It's becoming a trend of mine lately, but perhaps I shouldn't be too proud of it. For the second time in consecutive weeks I decided to catch a pair of movies at the Regal in Edgmont. I won't go into the details about the art of sneaking into a second film (maybe I'll blog on that later), but you can't be too picky when pulling off "The Double Feature". I had a partner in crime this time out, so I let him choose the first one. He decided to go with the M Night Shyamalan (producer) film Devil. Being somewhat restricted, I wasn't upset at all by the thought of doubling down with the latest George Clooney picture, The American. With pretzel bites and candy in hand, we set off on the adventure. Here's what I had to say about the films:
Starring: Chris Messina (Julie and Julia) and Geoffrey Arend (500 Days of Summer and Super Troopers)
U.S. Release: 2010 (rated PG-13)
Director: John Erick Dowdle
Runtime: 80 minutes
I had no real expectations going into the film. I've always been a big horror fan, so I guess you could say I was somewhat intrigued. Devil offers a solid story, excellent pacing, and just enough suspense to keep your interest. Though I must offer a warning to die hard fans of the Horror genre. Devil shies away from showing you too much during the intense scenes. If your looking for gore and brutality, you definitely won't find it here.
Devil follows a group of strangers on an elevator ride inside of a Philadelphia building. When the elevator breaks down, the situation begins to go haywire. Police are baffled by the crazy turn of events that begin to take place in the enclosed space. However, one security guard has his own theory for detectives at the scene. He believes that the Devil is present in the elevator.
Despite it's mediocre attempt at a twist, Devil will keep you entertained and interested in how this 80 minute thrill ride resolves itself. The acting was certainly above average for a Horror film and props to Devil for its constant usage of the Philadelphia skyline. And even though there's nothing groundbreaking about the film, the story is sure to keep you guessing until the end. I wouldn't recommend rushing out to see it before it exits theatres, but it's worth seeing if you stumble upon it down the road.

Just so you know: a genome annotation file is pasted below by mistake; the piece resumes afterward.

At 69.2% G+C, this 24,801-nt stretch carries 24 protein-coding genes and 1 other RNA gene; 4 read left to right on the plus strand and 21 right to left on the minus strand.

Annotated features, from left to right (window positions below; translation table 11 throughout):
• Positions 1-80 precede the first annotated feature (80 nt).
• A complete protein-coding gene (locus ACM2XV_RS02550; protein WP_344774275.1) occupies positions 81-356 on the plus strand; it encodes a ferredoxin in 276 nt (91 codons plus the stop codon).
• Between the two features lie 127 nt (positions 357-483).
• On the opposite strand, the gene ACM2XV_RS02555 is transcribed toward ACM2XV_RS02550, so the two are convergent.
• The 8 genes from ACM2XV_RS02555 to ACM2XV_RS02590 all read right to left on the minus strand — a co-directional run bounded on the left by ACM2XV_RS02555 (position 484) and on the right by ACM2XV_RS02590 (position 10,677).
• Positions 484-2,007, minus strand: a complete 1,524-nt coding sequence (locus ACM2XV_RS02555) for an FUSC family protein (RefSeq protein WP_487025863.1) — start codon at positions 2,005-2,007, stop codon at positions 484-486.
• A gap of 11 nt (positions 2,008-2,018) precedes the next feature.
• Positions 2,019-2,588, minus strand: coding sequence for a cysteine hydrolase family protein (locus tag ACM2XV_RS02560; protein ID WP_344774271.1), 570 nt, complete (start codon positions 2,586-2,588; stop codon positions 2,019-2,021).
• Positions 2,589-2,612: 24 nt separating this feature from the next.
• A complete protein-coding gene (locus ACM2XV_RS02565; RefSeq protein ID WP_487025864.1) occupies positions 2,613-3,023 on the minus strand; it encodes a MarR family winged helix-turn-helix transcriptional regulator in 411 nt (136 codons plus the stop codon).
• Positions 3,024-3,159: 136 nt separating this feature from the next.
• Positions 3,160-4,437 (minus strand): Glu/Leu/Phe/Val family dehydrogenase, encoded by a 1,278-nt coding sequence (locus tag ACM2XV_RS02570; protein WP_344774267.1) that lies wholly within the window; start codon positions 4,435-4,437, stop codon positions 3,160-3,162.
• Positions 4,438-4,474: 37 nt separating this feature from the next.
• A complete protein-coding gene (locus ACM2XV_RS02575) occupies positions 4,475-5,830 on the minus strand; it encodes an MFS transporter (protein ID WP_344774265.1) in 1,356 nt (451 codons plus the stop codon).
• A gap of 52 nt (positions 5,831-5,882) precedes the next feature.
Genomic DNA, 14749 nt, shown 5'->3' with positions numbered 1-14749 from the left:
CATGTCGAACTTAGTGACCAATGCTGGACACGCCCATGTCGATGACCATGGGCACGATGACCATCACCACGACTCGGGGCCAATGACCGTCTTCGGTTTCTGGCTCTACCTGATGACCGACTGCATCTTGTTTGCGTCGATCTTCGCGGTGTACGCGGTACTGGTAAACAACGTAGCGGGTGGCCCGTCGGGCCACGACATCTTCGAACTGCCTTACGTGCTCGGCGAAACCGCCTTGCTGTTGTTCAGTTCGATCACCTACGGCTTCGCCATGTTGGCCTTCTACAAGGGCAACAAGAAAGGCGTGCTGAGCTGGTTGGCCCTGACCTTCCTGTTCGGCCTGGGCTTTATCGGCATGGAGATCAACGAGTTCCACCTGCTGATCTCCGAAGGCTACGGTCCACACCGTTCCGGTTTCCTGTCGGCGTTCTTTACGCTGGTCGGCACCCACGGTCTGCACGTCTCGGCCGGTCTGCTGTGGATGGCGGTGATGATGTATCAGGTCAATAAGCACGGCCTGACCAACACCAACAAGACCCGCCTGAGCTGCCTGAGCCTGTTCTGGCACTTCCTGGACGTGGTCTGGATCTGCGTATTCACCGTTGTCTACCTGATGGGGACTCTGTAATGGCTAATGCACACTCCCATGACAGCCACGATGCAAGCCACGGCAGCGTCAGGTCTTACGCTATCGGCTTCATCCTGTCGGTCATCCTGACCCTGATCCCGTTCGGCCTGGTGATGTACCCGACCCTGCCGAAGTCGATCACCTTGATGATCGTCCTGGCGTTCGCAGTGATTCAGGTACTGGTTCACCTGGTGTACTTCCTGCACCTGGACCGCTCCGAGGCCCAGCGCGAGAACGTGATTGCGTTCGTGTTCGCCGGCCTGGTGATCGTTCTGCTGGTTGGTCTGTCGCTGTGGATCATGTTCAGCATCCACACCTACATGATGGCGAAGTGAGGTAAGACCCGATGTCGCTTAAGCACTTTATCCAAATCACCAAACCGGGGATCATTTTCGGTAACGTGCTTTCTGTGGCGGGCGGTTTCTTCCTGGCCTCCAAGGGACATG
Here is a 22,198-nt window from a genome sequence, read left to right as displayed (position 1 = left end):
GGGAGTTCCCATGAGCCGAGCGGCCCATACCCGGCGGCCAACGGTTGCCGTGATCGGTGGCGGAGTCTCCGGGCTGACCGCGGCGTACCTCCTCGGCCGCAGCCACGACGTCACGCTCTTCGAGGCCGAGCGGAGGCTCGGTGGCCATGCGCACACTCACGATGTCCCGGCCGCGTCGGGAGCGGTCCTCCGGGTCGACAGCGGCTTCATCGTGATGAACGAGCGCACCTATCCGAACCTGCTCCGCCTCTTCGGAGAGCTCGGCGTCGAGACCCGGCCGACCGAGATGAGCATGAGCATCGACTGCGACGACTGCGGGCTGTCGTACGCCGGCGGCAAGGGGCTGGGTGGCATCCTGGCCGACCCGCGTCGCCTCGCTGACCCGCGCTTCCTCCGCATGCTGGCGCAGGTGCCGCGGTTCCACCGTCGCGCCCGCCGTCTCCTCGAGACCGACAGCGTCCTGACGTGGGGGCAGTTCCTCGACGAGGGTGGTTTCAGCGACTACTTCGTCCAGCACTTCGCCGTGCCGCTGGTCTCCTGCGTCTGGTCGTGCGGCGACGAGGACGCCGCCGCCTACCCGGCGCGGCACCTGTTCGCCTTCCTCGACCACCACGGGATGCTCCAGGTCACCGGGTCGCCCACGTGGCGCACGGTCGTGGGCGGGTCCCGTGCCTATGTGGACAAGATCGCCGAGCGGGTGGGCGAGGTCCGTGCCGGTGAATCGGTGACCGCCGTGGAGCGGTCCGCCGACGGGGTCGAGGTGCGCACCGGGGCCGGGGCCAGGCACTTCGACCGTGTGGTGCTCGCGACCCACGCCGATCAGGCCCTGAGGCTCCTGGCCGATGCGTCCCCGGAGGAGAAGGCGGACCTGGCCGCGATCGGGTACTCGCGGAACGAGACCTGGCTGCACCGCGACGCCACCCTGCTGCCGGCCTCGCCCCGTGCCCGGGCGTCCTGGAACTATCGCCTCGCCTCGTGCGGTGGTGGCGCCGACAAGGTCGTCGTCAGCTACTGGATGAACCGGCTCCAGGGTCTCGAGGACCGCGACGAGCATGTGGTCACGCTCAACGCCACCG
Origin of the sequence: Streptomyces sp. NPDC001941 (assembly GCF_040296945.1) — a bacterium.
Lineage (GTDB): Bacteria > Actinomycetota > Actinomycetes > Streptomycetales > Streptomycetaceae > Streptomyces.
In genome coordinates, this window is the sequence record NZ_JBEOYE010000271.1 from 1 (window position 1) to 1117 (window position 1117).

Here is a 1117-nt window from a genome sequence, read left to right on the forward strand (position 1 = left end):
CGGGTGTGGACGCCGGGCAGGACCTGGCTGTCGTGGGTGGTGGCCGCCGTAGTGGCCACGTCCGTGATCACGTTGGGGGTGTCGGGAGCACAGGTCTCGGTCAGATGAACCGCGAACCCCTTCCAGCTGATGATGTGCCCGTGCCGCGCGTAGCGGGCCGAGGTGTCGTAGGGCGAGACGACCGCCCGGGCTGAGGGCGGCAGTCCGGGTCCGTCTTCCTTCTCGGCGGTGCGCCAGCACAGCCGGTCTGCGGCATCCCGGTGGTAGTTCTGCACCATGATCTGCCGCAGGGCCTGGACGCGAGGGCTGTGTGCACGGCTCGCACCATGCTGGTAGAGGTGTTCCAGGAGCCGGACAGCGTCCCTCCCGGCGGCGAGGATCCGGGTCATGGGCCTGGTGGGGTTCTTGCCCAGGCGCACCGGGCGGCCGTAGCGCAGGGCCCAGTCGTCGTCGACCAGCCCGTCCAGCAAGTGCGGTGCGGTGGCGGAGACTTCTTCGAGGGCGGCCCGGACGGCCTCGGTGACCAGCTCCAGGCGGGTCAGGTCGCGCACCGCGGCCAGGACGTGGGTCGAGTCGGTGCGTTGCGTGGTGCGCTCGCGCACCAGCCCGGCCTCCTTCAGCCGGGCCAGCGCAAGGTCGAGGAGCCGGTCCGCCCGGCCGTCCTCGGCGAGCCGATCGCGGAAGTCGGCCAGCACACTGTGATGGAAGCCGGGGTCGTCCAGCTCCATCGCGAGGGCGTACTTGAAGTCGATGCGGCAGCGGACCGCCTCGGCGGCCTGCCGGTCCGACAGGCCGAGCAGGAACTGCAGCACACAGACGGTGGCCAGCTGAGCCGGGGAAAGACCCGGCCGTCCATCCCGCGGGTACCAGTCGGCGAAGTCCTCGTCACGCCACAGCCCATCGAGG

Watch Devil if you enjoyed: The Orphan. Very different stories, but the feel of the movies were similar. Intriguing and entertaining, but nothing more.
Stars: 2 out of 4 stars.
Film: The American
Starring: George Clooney (Up in the Air and Burn After Reading)
U.S. Release: 2010 (rated R)
Director: Anton Corbijn
Runtime: 105 minutes
George Clooney is a polarizing actor. Generally speaking, most people either love him or hate him. I was in a discussion recently about Clooney, and someone suggested he was one of the most overrated actors alive. Personally, I find him to be a wonderful character actor. More times than not, I find myself getting emotionally invested in Clooney's roles, and it often leaves me satisfied with his performance. But I like to objective, so I can sort of see the other side of this argument. His resume isn't overwhelming, but somehow he's certainly one of the biggest superstars on the planet. Hence, I went into seeing The American expecting a knockout performance from Clooney. Unfortunately, he didn't deliver.
The American follows Jack (Clooney), an aging hitman who's become a target himself. And when you're a hitman, where do you start when compiling a list of anyone who could be out to get you? Jack takes the advice of his employer and decides to hide out in a little Italian town. While in Italy, he falls for a local call girl and wants nothing more than to run off together and live a normal life. As the days pass, he finds it difficult to trust anyone and begins to realize that his fantasy is all too unlikely.
This film was certainly a poor choice for Clooney. Despite it's decent cinematography, the story is dry and the main character, Jack, is all too emotionless. As the film drags on, you find yourself uninterested in Jack's fate, good or bad. I understand the director's attempt, but he failed at creating a wonderful character piece in the likes of Gran Torino or Crazy Heart. Instead, Anton Corbijn leaves the audience bored and detached. When a film lacks depth and a fluent storyline, much like The American, a brilliant performance by the lead actor or actress becomes a necessity. And believe me, Clooney didn't give such a performance. I would be very reluctant to see the film unless you're a sucker for a very slow, character-driven drama.
Watch The American if you enjoyed: The Wrestler. Be warned though, Clooney is no Rourke and the story is less intense than the Darren Aronofsky hit.
Stars: 1 out of 4 stars